Nanotechnology Now

Our NanoNews Digest Sponsors

Heifer International

Wikipedia Affiliate Button

Home > News > Beam Me Up, Scotty: Transporters Might Really Work: Book Review

March 24th, 2008

Beam Me Up, Scotty: Transporters Might Really Work: Book Review

Abstract:
"A form of invisibility may become commonplace" within a century, if not a few decades, according to the author, who cites advances in nanotechnology and holograms. So-called metamaterials that make part of the light spectrum invisible already exist, possibly pointing the way to cloaking devices. But using the power of the unproven "fourth dimension," the method favored by H.G. Wells's "Invisible Man," isn't likely to pan out, according to Kaku.

The discussion of gadgets sometimes drags, and in later chapters the author wisely turns his attention to what's really fascinating in this enterprise: people and ideas. This is a book of enormous sweep, crammed with science and its history. His portraits of such figures as Erwin Schrodinger (of the fabled cat paradox in quantum mechanics) and Paul Dirac, the "founder of antimatter," are immensely readable.

Source:
bloomberg.com

Bookmark:
Delicious Digg Newsvine Google Yahoo Reddit Magnoliacom Furl Facebook

Related News Press

News and information

Ultracold molecules hold promise for quantum computing: New approach yields long-lasting configurations that could provide long-sought “qubit” material July 27th, 2017

Atomic discovery opens door to greener, faster, smaller electronic circuitry: Scientists find way to correct communication pathways in silicon chips, making them perfect July 27th, 2017

Physicists gain new insights into nanosystems with spherical confinement: Enormous potential for the targeted delivery of pharmaceutical agents and the creation of tailored nanoparticles July 27th, 2017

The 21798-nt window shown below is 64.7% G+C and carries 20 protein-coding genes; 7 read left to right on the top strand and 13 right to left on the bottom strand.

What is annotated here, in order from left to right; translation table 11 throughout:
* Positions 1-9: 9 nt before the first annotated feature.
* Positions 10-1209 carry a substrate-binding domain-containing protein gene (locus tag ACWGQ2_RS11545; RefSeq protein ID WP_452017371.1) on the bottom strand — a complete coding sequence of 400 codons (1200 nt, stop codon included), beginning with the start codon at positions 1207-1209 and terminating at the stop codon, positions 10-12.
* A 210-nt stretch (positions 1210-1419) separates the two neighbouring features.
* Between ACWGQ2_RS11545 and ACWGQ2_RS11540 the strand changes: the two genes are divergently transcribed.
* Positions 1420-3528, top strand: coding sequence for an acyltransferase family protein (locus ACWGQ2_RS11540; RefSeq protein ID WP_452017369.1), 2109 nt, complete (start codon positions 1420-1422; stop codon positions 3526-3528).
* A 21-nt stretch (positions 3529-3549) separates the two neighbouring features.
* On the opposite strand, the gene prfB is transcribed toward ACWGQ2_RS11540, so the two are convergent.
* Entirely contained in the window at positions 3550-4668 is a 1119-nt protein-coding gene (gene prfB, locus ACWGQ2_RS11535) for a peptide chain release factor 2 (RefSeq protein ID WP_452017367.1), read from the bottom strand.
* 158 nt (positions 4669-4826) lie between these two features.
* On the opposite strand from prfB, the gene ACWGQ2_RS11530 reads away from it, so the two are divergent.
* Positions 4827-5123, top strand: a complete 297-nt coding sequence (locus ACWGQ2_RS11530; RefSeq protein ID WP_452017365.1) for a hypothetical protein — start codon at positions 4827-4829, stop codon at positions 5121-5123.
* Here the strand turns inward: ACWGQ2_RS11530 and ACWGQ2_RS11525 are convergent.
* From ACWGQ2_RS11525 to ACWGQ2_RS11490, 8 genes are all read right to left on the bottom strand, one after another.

Strange electrons break the crystal symmetry of high-temperature superconductors: Brookhaven Lab scientists discover spontaneous voltage perpendicular to applied current that may help unravel the mystery of high-temperature superconductors July 27th, 2017

Possible Futures

Ultracold molecules hold promise for quantum computing: New approach yields long-lasting configurations that could provide long-sought “qubit” material July 27th, 2017

Atomic discovery opens door to greener, faster, smaller electronic circuitry: Scientists find way to correct communication pathways in silicon chips, making them perfect July 27th, 2017

Physicists gain new insights into nanosystems with spherical confinement: Enormous potential for the targeted delivery of pharmaceutical agents and the creation of tailored nanoparticles July 27th, 2017

Strange electrons break the crystal symmetry of high-temperature superconductors: Brookhaven Lab scientists discover spontaneous voltage perpendicular to applied current that may help unravel the mystery of high-temperature superconductors July 27th, 2017

Interviews/Book Reviews/Essays/Reports/Podcasts/Journals/White papers

Physicists gain new insights into nanosystems with spherical confinement: Enormous potential for the targeted delivery of pharmaceutical agents and the creation of tailored nanoparticles July 27th, 2017

Strange electrons break the crystal symmetry of high-temperature superconductors: Brookhaven Lab scientists discover spontaneous voltage perpendicular to applied current that may help unravel the mystery of high-temperature superconductors July 27th, 2017

Getting closer to porous, light-responsive materials: A new flexible material changes its porous nature when exposed to light July 27th, 2017

First Capacitive Transducer with 13nm Gap July 27th, 2017

NanoNews-Digest
The latest news from around the world, FREE



  Premium Products
NanoNews-Custom
Only the news you want to read!
 Learn More
NanoTech-Transfer
University Technology Transfer & Patents
 Learn More
NanoStrategies
Full-service, expert consulting
 Learn More











ASP
Nanotechnology Now Featured Books




NNN

The Hunger Project